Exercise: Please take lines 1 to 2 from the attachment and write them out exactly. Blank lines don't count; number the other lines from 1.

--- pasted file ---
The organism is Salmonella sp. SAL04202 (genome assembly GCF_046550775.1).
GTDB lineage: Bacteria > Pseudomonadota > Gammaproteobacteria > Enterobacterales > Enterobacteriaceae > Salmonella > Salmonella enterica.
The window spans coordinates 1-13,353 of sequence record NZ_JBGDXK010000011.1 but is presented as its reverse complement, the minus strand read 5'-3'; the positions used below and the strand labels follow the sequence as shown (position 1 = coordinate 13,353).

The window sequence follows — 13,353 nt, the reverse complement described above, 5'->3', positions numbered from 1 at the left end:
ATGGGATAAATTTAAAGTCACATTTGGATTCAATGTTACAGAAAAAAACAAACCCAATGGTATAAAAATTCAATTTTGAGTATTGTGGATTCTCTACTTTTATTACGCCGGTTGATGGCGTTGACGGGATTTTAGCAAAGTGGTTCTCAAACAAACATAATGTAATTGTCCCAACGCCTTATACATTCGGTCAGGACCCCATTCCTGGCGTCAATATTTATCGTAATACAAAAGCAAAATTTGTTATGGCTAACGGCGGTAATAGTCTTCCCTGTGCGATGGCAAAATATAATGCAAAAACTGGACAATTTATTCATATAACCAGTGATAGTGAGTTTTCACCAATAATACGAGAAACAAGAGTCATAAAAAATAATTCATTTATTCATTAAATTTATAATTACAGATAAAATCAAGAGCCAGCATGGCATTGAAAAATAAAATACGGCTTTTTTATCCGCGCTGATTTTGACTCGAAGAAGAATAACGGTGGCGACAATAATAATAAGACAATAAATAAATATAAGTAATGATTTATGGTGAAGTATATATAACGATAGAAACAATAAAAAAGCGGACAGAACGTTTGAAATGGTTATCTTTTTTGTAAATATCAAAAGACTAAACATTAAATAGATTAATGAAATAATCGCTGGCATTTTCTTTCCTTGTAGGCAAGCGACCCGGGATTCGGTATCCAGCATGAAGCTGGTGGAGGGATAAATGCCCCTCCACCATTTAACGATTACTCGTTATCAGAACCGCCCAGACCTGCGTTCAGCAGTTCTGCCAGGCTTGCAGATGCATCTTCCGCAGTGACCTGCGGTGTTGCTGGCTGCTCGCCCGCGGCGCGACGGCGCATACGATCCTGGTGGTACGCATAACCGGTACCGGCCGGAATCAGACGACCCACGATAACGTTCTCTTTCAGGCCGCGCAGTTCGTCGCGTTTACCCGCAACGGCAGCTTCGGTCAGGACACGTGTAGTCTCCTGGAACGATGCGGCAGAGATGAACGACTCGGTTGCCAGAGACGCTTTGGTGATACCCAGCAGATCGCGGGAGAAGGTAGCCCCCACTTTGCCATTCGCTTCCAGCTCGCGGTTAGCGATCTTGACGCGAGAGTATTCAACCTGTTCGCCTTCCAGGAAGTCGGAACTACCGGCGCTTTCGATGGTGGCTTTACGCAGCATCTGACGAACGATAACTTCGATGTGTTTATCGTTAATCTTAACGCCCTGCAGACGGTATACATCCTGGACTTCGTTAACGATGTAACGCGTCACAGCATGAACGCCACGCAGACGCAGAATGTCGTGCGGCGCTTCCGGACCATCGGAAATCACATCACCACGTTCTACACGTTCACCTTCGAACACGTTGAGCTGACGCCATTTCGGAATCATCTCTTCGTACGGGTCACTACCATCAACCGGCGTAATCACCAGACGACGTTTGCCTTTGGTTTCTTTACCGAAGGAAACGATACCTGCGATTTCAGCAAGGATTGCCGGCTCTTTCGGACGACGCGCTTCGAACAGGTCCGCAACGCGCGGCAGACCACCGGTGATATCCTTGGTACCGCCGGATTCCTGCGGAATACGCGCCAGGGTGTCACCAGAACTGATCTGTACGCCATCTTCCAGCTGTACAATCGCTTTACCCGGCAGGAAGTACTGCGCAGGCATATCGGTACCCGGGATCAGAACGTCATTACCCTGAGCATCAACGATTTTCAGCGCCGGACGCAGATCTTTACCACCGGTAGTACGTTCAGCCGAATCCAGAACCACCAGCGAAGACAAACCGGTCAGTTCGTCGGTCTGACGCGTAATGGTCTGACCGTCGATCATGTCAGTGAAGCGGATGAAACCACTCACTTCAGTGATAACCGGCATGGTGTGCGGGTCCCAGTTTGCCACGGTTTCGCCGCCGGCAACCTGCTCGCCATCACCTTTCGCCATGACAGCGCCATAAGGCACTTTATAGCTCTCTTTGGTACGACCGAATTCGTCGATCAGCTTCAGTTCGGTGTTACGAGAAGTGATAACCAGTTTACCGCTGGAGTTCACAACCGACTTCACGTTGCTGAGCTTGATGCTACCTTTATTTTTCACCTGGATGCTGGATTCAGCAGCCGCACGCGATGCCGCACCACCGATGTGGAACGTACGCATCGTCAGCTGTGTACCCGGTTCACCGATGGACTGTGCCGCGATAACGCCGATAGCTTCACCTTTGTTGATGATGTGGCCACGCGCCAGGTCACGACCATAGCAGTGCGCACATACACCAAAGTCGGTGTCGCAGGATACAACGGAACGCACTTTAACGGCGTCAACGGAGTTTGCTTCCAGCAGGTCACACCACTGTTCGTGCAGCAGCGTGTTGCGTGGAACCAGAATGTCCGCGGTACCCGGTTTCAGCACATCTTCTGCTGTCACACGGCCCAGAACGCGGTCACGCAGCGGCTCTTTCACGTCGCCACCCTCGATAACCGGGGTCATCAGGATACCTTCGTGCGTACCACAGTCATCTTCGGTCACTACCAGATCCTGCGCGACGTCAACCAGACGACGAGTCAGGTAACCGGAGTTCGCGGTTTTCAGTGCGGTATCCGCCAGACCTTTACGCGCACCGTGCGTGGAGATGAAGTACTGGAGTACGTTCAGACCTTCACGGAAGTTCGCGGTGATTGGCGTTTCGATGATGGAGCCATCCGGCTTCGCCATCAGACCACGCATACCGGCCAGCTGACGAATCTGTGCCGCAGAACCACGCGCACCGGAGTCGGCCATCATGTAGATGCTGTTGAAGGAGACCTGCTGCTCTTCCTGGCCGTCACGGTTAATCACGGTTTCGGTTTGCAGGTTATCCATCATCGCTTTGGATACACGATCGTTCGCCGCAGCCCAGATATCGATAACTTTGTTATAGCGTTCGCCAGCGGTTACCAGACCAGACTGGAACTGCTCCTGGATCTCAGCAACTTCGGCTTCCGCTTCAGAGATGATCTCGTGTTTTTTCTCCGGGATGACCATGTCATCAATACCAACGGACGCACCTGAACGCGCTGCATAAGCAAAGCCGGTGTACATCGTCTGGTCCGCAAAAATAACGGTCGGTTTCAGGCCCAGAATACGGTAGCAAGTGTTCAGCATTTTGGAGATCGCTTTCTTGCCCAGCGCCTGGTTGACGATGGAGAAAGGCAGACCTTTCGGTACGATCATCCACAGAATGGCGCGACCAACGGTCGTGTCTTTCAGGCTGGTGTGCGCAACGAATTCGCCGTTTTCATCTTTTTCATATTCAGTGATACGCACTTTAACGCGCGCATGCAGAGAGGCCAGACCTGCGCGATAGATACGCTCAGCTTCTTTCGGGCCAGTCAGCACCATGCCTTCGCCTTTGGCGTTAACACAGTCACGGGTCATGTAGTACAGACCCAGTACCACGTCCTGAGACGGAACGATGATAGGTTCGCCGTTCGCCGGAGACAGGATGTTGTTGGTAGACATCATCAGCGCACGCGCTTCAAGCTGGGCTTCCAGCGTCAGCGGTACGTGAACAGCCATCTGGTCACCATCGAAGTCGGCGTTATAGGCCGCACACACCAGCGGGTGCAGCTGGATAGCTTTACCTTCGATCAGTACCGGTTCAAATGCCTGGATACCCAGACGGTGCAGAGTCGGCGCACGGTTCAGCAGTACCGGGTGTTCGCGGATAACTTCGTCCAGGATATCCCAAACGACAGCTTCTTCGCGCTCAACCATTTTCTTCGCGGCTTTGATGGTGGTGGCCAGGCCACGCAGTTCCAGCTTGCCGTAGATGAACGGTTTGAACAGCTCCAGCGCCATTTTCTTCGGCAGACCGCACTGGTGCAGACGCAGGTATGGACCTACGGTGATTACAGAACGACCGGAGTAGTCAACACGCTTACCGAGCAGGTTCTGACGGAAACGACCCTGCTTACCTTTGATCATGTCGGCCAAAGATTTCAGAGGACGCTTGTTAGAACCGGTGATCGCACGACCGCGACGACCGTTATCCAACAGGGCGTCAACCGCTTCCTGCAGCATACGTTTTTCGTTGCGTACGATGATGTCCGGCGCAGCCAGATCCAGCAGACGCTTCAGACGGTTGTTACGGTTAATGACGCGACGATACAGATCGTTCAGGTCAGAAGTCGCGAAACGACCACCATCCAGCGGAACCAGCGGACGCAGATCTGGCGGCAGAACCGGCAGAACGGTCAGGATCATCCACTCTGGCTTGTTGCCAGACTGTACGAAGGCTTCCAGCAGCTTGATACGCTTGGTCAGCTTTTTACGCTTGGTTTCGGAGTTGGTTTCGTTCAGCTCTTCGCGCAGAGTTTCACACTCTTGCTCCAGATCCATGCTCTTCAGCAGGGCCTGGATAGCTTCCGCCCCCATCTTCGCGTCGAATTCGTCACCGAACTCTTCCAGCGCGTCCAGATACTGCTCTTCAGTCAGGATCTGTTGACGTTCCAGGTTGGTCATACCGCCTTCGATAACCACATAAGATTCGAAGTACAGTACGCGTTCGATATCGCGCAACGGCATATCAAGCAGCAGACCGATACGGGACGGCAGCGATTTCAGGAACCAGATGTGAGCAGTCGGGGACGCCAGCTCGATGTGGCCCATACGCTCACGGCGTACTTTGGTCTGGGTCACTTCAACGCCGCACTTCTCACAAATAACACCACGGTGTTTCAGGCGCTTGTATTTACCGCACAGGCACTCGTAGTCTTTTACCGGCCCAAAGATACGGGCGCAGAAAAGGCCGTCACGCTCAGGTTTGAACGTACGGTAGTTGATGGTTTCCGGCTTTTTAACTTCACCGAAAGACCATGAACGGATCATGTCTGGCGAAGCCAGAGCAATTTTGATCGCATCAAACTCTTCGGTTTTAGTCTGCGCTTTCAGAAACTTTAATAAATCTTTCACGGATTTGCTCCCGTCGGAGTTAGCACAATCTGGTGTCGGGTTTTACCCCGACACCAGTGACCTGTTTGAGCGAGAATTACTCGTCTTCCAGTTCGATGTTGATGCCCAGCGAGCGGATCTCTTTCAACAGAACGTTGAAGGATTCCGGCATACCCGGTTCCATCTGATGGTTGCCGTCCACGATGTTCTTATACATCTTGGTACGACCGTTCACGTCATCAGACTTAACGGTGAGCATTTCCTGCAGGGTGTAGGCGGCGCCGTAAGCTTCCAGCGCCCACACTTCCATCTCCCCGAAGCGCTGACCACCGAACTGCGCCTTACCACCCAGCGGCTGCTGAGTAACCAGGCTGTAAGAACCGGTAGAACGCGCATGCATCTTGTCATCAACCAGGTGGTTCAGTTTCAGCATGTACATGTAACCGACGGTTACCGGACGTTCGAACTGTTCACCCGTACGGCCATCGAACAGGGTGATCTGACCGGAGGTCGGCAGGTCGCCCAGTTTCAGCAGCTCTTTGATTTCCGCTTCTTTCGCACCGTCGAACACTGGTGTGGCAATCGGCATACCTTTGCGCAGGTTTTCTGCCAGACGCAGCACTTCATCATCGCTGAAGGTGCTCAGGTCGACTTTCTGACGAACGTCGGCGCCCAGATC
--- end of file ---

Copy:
The organism is Salmonella sp. SAL04202 (genome assembly GCF_046550775.1).
GTDB lineage: Bacteria > Pseudomonadota > Gammaproteobacteria > Enterobacterales > Enterobacteriaceae > Salmonella > Salmonella enterica.